The Urban League of Kansas City (ULKC)

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Dorothy Davis and two men at a NUL Conference.

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1961 National Urban League Conference in Dayton, OH. 

From left to right: Herman Johnson, Dorothy H. Johnson, Kenneth Hill, Virgilene (Vicki) Miller Reid, Katie Miller, Birney W. Smith.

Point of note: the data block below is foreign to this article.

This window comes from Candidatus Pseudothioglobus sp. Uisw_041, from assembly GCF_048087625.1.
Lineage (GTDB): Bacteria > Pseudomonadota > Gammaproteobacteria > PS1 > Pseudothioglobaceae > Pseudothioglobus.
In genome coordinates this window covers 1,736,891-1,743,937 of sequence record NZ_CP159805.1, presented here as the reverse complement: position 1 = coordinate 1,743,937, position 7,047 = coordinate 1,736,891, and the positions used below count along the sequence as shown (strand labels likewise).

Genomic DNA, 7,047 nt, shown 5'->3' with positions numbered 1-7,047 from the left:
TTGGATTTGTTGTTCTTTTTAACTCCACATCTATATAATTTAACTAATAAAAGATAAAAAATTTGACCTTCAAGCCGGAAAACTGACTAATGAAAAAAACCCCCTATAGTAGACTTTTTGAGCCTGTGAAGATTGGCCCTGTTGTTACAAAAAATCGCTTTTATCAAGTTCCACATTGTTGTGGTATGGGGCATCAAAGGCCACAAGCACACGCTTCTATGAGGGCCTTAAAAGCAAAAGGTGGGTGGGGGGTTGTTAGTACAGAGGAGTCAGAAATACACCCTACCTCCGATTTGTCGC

Founded in 1919 in Kansas City, Missouri, the ULKC sought to find employment for soldiers returning from World War I, recreational accommodations for returning soldiers and the community, and housing for African American Families. They also set out to give educational training and employment opportunities that fueled economic empowerment and equality for African Americans in the workplace. During the time of its founding, the executive board of the ULKC strived to maintain economic empowerment in African American communities as they saw that to be that way to create equality during segregation. The ULKC organized and funded for activities such as Little Theatre, art exhibitions, and social surveys and investigations. Today, this affiliate office hosts a plethora of events such as hiring fairs, ACT/SAT prep and college career planning programs, and financial education.